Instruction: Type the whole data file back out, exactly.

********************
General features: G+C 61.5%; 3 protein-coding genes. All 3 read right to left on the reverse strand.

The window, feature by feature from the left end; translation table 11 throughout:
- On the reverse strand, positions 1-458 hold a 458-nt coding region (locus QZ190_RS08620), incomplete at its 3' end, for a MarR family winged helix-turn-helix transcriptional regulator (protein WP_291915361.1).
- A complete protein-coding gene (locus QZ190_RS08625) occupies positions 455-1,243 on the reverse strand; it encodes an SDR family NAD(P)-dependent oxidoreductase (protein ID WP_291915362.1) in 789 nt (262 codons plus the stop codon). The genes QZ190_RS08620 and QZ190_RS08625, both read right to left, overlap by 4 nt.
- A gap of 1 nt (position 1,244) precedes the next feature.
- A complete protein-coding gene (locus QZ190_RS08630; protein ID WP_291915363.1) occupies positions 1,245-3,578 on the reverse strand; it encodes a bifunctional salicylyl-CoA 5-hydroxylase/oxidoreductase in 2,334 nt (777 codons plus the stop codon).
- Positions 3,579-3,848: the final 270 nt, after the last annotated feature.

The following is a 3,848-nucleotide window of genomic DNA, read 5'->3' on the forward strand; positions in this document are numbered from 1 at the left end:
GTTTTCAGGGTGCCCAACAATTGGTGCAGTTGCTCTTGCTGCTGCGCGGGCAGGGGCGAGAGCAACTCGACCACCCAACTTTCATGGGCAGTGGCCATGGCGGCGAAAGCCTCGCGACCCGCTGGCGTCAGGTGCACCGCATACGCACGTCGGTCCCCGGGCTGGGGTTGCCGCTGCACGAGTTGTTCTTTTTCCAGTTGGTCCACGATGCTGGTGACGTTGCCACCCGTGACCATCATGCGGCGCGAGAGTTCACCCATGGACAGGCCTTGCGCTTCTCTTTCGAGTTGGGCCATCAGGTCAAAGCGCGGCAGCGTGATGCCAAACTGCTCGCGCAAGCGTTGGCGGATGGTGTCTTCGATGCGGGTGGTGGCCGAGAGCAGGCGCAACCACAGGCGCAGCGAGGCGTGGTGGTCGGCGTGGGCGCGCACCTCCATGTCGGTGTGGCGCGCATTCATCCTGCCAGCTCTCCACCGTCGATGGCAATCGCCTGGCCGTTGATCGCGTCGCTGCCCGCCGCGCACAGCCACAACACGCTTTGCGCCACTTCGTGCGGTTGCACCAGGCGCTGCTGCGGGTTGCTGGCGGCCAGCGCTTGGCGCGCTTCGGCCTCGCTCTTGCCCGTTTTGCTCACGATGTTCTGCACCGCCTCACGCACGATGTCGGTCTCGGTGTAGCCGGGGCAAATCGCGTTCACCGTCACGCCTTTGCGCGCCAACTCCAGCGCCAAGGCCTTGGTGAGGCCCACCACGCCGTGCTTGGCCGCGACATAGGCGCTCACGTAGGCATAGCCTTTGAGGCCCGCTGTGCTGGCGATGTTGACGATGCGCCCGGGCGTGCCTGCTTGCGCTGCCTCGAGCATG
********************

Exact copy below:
General features: G+C 61.5%; 3 protein-coding genes. All 3 read right to left on the reverse strand.

The window, feature by feature from the left end; translation table 11 throughout:
- On the reverse strand, positions 1-458 hold a 458-nt coding region (locus QZ190_RS08620), incomplete at its 3' end, for a MarR family winged helix-turn-helix transcriptional regulator (protein WP_291915361.1).
- A complete protein-coding gene (locus QZ190_RS08625) occupies positions 455-1,243 on the reverse strand; it encodes an SDR family NAD(P)-dependent oxidoreductase (protein ID WP_291915362.1) in 789 nt (262 codons plus the stop codon). The genes QZ190_RS08620 and QZ190_RS08625, both read right to left, overlap by 4 nt.
- A gap of 1 nt (position 1,244) precedes the next feature.
- A complete protein-coding gene (locus QZ190_RS08630; protein ID WP_291915363.1) occupies positions 1,245-3,578 on the reverse strand; it encodes a bifunctional salicylyl-CoA 5-hydroxylase/oxidoreductase in 2,334 nt (777 codons plus the stop codon).
- Positions 3,579-3,848: the final 270 nt, after the last annotated feature.

The following is a 3,848-nucleotide window of genomic DNA, read 5'->3' on the forward strand; positions in this document are numbered from 1 at the left end:
GTTTTCAGGGTGCCCAACAATTGGTGCAGTTGCTCTTGCTGCTGCGCGGGCAGGGGCGAGAGCAACTCGACCACCCAACTTTCATGGGCAGTGGCCATGGCGGCGAAAGCCTCGCGACCCGCTGGCGTCAGGTGCACCGCATACGCACGTCGGTCCCCGGGCTGGGGTTGCCGCTGCACGAGTTGTTCTTTTTCCAGTTGGTCCACGATGCTGGTGACGTTGCCACCCGTGACCATCATGCGGCGCGAGAGTTCACCCATGGACAGGCCTTGCGCTTCTCTTTCGAGTTGGGCCATCAGGTCAAAGCGCGGCAGCGTGATGCCAAACTGCTCGCGCAAGCGTTGGCGGATGGTGTCTTCGATGCGGGTGGTGGCCGAGAGCAGGCGCAACCACAGGCGCAGCGAGGCGTGGTGGTCGGCGTGGGCGCGCACCTCCATGTCGGTGTGGCGCGCATTCATCCTGCCAGCTCTCCACCGTCGATGGCAATCGCCTGGCCGTTGATCGCGTCGCTGCCCGCCGCGCACAGCCACAACACGCTTTGCGCCACTTCGTGCGGTTGCACCAGGCGCTGCTGCGGGTTGCTGGCGGCCAGCGCTTGGCGCGCTTCGGCCTCGCTCTTGCCCGTTTTGCTCACGATGTTCTGCACCGCCTCACGCACGATGTCGGTCTCGGTGTAGCCGGGGCAAATCGCGTTCACCGTCACGCCTTTGCGCGCCAACTCCAGCGCCAAGGCCTTGGTGAGGCCCACCACGCCGTGCTTGGCCGCGACATAGGCGCTCACGTAGGCATAGCCTTTGAGGCCCGCTGTGCTGGCGATGTTGACGATGCGCCCGGGCGTGCCTGCTTGCGCTGCCTCGAGCATG